So sign up by following this link then go to "List A New Item" and check out the format.  Posting an item should take less than two minutes once you have your photos.  It is very simple.  Then, if you like what you see you can go ahead and purchase a subscription using the "Purchase Subscription" link.  If you want to trade toward the subscription price email me and let me know what you have.  Feel free to call if you have any questions.
Good luck in collecting,

 

Mailing
Address: Tavern Trove
P.O. Box 80191
Raleigh, NC 27623-80191

Phone: (919) 251-8961     Email: TAVERN TROVE

WEBSITE OF THE MONTH ~ TREASURE WORKS

            WEBSITE OF THE MONTH IS THE TREASURE WORKS SITE OPERATED BY TOMMY VAWTER , I HAVE BEEN A MEMBER OF THIS SITE FOR A WHILE AND IT ALWAYS HAS GREAT ARTICLES AND NEWS FOR A LOT OF AREAS OF COLLECTING INCLUDING BOTTLES. SEE THE ARTICLE I POSTED BELOW FROM THEIR SITE CONCERNING ALL OF US "TREASURE HUNTERS" AND WHAT PULLING TOGETHER CAN ACCOMPLISH, LIKE IT SAYS AT THE BOTTOM OF THE ARTICLE....JOB WELL DONE !.STOP BY AND BROWSE A WHILE, YOU WILL NOT BE DISAPPOINTED.

 

CLICK ON THE PICTURE AT LEFT AND YOU'RE THERE, THANKS

 

 

 


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By Tommy Vawter, TreasureWorks.com

FLORIDA – It was learned late today that Senator Hays today pulled the HB 868, and that the Bill titled Archeological Sites and Specimens is now dead in the Florida legislature. Treasure Hunting legend Pat Clyne said in a statement on facebook today that Senator Hays had a conference call this afternoon with the Historic Shipwreck Salvage Policy Council, and that “The Senator acknowledged the mass mailings, and said he was grateful that he heard from so many of us and that he would drop not only the bill but he would like to come down to Key West for a meeting with our group so that the next time we will be included in any legislation that concerns our interest”. Pat also invited the Senator to come dive with him on the Atocha shipwreck in Key West.

The Historic Shipwreck Policy Council is a part of Professional Marine Explorers Society, and is set up specifically to deal with political issues such as this one that affect Professional Shipwreck Salvage. Other members of the council involved in today’s conference call with Senator Hays were Taffi Fisher Abt, of the Mel Fisher Maritime Heritage Society, Archaeologist Jim Sinclair, Capt Gary Randolf and John Browning

It was just six days ago that many Treasure Hunters and Metal Detectorist across the sunshine state had first learned of legislation moving its way through the Florida State legislature that would effectively ban treasure hunting and metal detecting in the state.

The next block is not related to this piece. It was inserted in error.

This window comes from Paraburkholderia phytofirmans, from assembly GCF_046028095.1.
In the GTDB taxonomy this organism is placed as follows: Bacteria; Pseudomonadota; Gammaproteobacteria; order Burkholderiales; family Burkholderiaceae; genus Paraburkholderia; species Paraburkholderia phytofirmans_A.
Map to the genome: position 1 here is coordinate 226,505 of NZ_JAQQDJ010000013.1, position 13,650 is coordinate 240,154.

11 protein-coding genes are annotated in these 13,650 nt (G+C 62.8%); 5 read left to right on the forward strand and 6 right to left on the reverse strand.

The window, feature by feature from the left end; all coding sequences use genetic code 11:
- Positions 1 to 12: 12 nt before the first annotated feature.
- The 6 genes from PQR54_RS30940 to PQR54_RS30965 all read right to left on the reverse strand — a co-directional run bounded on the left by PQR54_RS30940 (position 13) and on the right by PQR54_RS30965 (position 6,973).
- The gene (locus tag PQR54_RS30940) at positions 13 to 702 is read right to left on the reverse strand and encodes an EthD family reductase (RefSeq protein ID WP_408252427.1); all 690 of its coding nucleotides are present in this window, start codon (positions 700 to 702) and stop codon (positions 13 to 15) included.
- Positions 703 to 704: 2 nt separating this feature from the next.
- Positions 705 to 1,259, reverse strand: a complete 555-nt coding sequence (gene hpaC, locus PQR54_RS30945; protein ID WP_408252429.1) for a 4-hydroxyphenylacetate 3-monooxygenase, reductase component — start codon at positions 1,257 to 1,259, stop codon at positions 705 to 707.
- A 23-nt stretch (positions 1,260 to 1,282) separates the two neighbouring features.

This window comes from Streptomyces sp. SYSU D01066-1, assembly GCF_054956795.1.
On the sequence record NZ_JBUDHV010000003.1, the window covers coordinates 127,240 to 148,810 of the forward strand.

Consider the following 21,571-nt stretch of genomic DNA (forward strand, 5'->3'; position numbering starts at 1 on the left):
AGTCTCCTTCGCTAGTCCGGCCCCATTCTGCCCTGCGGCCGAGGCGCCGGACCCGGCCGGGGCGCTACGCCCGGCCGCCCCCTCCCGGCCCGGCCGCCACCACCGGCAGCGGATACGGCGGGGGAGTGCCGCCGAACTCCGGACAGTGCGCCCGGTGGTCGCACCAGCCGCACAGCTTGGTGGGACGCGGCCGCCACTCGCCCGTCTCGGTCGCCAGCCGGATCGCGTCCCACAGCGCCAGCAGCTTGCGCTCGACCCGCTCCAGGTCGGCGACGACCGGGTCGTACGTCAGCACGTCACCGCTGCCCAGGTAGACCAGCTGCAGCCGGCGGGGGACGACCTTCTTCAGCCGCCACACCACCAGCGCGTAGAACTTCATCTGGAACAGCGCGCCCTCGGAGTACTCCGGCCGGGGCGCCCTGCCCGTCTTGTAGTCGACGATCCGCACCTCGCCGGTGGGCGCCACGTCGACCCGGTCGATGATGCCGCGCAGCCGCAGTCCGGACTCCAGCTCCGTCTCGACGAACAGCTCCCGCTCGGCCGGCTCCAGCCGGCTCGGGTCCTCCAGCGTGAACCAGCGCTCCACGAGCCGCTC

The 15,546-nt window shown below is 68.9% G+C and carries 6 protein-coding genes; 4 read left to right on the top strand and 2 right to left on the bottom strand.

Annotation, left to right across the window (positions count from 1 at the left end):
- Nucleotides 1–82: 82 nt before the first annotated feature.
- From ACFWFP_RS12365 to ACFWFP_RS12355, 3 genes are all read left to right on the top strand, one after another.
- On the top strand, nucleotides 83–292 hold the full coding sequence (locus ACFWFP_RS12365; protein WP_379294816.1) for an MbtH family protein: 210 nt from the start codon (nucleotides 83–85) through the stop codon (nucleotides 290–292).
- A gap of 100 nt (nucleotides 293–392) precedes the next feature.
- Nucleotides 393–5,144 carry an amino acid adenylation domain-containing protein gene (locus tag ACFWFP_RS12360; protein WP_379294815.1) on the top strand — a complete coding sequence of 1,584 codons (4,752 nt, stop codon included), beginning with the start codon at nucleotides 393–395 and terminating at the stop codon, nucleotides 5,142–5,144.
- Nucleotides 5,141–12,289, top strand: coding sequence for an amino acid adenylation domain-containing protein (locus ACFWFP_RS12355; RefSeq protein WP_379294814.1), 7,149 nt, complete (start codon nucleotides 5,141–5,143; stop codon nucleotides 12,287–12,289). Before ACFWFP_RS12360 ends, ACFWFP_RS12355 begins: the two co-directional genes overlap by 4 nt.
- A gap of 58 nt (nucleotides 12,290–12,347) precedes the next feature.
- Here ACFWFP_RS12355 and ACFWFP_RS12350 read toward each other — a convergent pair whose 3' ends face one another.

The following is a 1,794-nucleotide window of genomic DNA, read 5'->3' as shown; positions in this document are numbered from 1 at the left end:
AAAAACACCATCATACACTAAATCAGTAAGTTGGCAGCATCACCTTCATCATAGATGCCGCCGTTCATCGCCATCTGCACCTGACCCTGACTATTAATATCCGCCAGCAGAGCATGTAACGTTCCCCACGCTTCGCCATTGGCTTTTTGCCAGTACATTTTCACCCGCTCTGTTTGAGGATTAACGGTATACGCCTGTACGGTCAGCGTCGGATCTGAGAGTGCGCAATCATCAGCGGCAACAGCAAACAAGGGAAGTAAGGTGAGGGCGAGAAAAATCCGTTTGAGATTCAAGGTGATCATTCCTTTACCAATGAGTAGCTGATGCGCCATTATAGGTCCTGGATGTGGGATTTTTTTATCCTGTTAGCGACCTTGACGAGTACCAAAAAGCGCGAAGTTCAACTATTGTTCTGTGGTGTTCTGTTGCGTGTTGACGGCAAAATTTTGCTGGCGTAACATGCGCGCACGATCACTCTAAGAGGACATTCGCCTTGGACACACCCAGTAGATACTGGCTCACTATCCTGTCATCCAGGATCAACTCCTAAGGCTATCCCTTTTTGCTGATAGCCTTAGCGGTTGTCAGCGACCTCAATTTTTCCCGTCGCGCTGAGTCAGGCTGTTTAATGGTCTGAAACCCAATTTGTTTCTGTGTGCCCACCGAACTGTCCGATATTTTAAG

At the time it seemed like a lost cause to try to mount a counter offensive. In November of 2011, Senate Bill 868, and House Bill 591 were both filed in the State legislature, and on February 16th, of this year the House bill, titled Archeological Sites and Specimens, passed the house with a vote of 118 to 0. Meanwhile over in the Senate, the Bill was going before its last committee for a vote on the very day that most in the treasure hunting and metal detecting were hearing about the legislation for the first time.

Word quickly spread throughout the community via websites like TreasureWorks.com, and all over Social Media websites like facebook. The loosely knit group of Professional Treasure Hunters and Metal Detecting Enthusiast came together and joined forces to fight the legislation.

Information such as phone numbers, email addresses, web page links of key players from Florida Governor Scott, too members of the State House and Senate quickly spread like wild fire across the internet. A letter writing campaign was quickly launched via email and posting on websites. While posting to the Florida Governors facebook page were taken down as fast as people posted them. However, people persisted and continued to post to his page. Of course as soon as the public heard that the posts were being taken down, even more people attacked the page in opposition to the Bills.

The next attack by the Treasure Hunters and Metal Detectorist came in the form of letters to the editors of everyone’s local news outlets expressing opposition to the Bills, and spreading awareness to the general population that these Bills were also an assault on personal property rights of everyone in Florida.

I would like to personally thank Pat Clyne and all the members of the Historic Shipwreck Policy Council for the hard work they put into successfully defeating this legislation. Equally important to the defeat of this Bill, I would like to thank each of the individuals who took the time and interest to stand up for your rights as responsible Treasure Hunters and Metal detectorist, and now political activist.

Job well done !

 

WEBSITE OF THE MONTH ~  ANTIQUE MEDICINES.COM
MATT'S COLLECTIBLES/ ANTIQUE MEDICINES.COM